24 countries, including the United States. In particular, it 
manufactures products used in freight rail applications. During the 
fiscal year beginning April 1, 2015 and ending March 31, 2016, Faiveley 
had global sales of approximately [euro]1.1 billion, with approximately 
$174 million of revenue in the United States. Faiveley has 
manufacturing facilities in Europe, Asia, and North America, including 
six U.S. locations.
    Faiveley Transport North America is a wholly-owned subsidiary of 
Faiveley Transport S.A. It is a New York Corporation headquartered in 
Greenville, South Carolina. It is the sole business unit of Faiveley 
that is responsible for the development, manufacture, and sale of 
freight car brake components in the United States.
    In 2010, Faiveley entered into a joint venture with Amsted, a rail 
equipment supplier based in Chicago, Illinois, to form Amsted Rail 
Faiveley, LLC (``ARF''). Faiveley owns 67.5 percent of ARF and Amsted 
owns the remaining 32.5 percent. As part of the joint venture, all of 
the freight car brake components that are manufactured by Faiveley 
currently are marketed and sold to customers by Amsted. Critically, the 
joint venture allows Faiveley to bundle brake components with Amsted's 
other products such as wheels and axles, thereby increasing its ability 
to compete for the sale of freight car brake components against Wabtec.
    On July 27, 2015, Wabtec and Faiveley entered into an Exclusivity 
Agreement whereby Wabtec would acquire Faiveley for cash and stock 
totaling approximately $1.8 billion, including assumed debt. The 
proposed acquisition would create the world's largest rail equipment 
supplier with expected revenue of approximately $4.5 billion per year 
and a presence in every key rail market in the world. As part of that 
acquisition, Wabtec proposed to acquire all of Faiveley's freight car 
brakes business in the United States, including its interest in the ARF 
joint venture and Faiveley's FTEN freight car brake control valve now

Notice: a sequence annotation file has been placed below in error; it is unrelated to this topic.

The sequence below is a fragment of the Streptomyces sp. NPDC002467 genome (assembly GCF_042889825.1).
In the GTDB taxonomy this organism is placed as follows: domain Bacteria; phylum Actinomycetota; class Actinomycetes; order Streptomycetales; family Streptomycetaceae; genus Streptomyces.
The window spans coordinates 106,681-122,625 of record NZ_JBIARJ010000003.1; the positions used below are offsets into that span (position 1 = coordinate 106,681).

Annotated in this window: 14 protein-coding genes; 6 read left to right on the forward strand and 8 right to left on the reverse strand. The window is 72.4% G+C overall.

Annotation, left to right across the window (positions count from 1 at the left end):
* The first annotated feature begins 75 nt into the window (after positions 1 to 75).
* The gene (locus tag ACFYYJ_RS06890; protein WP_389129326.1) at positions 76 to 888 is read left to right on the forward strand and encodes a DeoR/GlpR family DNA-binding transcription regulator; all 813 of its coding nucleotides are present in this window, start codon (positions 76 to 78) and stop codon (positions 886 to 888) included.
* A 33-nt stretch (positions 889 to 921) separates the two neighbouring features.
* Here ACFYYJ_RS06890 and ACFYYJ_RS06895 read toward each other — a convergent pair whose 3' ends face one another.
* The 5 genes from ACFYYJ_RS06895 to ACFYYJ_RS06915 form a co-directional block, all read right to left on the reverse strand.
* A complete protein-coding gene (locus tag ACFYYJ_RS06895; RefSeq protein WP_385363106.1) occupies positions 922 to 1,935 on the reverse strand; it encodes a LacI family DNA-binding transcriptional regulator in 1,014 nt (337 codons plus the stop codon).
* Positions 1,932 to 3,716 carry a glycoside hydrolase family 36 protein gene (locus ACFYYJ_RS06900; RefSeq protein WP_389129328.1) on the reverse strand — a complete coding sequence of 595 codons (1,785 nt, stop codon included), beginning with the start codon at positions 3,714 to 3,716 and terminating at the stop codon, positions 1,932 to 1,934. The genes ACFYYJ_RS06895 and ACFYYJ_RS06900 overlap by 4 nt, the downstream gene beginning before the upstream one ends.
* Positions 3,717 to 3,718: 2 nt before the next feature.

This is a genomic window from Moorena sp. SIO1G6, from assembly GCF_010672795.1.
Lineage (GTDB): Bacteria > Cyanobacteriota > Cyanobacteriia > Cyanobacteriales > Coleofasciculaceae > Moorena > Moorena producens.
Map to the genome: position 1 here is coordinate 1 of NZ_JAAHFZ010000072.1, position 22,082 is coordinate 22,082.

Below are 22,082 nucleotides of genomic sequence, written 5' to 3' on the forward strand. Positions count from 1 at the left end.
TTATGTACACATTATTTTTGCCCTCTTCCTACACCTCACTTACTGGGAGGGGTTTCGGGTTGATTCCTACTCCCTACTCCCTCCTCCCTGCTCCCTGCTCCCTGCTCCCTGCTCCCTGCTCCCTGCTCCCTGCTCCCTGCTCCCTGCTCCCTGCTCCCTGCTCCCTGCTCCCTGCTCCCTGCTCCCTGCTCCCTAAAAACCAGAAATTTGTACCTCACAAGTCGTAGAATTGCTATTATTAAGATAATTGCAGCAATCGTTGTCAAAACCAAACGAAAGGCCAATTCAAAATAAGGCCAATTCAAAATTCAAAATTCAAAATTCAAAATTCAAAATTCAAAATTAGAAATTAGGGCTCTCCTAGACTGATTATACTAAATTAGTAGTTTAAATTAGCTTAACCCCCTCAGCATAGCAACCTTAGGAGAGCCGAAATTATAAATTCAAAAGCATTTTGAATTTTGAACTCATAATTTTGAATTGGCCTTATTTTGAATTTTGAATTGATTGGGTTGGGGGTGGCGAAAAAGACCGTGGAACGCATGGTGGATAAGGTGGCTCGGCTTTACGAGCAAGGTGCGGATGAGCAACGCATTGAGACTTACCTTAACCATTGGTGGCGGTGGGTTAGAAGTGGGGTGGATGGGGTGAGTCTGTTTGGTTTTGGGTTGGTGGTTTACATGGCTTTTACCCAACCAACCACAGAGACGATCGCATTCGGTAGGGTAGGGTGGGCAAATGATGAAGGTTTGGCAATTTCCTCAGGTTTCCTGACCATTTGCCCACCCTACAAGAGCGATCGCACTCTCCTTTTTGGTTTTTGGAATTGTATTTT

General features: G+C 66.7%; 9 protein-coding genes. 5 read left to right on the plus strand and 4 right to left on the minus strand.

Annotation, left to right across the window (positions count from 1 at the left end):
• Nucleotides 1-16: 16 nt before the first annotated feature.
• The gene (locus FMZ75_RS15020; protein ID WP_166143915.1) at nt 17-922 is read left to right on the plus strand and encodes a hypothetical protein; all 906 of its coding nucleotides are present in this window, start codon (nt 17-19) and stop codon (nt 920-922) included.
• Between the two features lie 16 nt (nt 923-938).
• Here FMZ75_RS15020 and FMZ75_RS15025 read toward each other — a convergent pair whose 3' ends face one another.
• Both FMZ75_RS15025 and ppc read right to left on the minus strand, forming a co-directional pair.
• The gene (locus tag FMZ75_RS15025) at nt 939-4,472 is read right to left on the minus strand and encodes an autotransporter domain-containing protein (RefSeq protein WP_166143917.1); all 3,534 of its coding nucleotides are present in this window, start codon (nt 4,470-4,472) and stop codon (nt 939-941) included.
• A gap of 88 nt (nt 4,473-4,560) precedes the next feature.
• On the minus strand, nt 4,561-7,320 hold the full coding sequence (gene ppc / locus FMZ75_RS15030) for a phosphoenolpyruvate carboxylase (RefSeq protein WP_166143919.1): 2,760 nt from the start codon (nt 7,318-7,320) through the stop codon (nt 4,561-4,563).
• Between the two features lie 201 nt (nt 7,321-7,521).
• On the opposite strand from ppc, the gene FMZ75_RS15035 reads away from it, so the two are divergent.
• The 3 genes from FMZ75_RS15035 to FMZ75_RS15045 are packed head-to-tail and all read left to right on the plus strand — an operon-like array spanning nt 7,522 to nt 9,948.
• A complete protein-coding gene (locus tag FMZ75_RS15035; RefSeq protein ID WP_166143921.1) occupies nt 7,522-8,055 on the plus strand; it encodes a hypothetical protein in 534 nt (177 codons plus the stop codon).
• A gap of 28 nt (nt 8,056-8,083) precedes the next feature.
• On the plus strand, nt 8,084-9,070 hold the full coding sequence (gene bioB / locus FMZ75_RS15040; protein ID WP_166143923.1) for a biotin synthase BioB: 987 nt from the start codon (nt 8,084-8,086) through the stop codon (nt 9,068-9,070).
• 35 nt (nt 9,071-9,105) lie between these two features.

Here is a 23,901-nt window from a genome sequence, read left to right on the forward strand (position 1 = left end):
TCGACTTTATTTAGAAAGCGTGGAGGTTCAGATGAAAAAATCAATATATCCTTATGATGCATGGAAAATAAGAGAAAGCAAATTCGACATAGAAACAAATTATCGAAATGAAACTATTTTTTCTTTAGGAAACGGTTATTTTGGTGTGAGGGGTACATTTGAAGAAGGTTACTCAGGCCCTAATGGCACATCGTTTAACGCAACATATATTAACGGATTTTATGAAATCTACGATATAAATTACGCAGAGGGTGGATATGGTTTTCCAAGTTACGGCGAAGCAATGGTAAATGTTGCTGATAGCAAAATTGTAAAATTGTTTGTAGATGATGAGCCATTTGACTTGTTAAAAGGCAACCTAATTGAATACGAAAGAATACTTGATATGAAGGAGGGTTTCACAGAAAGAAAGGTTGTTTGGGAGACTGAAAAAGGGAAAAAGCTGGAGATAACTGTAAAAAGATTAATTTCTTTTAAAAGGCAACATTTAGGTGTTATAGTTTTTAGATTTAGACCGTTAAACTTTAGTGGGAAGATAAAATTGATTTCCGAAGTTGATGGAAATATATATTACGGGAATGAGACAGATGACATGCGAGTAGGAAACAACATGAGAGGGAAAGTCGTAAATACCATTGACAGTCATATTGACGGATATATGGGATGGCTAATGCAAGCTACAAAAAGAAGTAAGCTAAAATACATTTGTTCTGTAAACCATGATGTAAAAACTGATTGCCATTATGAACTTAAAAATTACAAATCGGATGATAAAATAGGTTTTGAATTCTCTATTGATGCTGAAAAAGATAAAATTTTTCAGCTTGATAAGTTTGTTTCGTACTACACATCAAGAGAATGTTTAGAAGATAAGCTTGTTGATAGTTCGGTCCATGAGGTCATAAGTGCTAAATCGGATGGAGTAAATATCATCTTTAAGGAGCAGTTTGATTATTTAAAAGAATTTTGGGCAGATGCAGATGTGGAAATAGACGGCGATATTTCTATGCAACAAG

being developed. This acquisition is the subject of the Complaint and 
proposed Final Judgment filed by the United States on October 26, 2016.

B. Background on Freight Car Brake Equipment Purchases

    Rail freight transport is the use of railroads and freight trains 
to transport cargo. The railroad freight industry plays a significant 
role in the U.S. economy, hauling key commodities such as energy 
products, automobiles, construction materials, chemicals, coal, 
petroleum, equipment, food, metals, and minerals. The U.S. freight rail 
network accounts for approximately 40 percent of the distance all 
freight shipments of commodity goods travel in the United States. The 
U.S. freight rail network is one of the most developed rail networks in 
the world and it supports approximately $60 billion in railroad freight 
shipments each year. This freight network consists of 140,000 miles of 
trackage owned and operated by seven Class I Railroads, 21 regional 
railroads, and 510 local railroads.
    In order to deliver commodities throughout the United States, 
freight cars often must travel over multiple railroads' trackage. 
Traveling over multiple lines requires freight car equipment to be 
mechanically interoperable and meet common performance standards for 
certain types of rail equipment. In order for the brake systems on 
individual freight cars to work together properly, freight car brake 
systems must be comprised of industry-approved components and meet 
critical performance standards. For certain freight rail equipment, 
including freight car brake systems, the Association of American 
Railroads (``AAR'') is responsible for setting technical and 
performance standards. The AAR is a policy- and standard-setting 
organization comprised of full, affiliate, and associate members. Full 
members include the Class I railroads. Affiliate and associate members 
include rail equipment suppliers and freight car owners.
    AAR's functions include technical and mechanical standard setting 
for freight rail equipment. The AAR manages fifteen technical 
committees that write technical and performance standards for all 
components used on freight trains and approve products for use. Thus, a 
component manufacturer must have AAR approval for brake components 
before they can be used. Brake components face some of the lengthiest 
and most rigorous testing and approval processes because brakes are 
safety-critical components that must be fail-safe. The Brake Systems 
Committee of the AAR oversees the review and performance tests of 
braking equipment

[[Page 78193]]

and it awards incremental approvals over time before a component can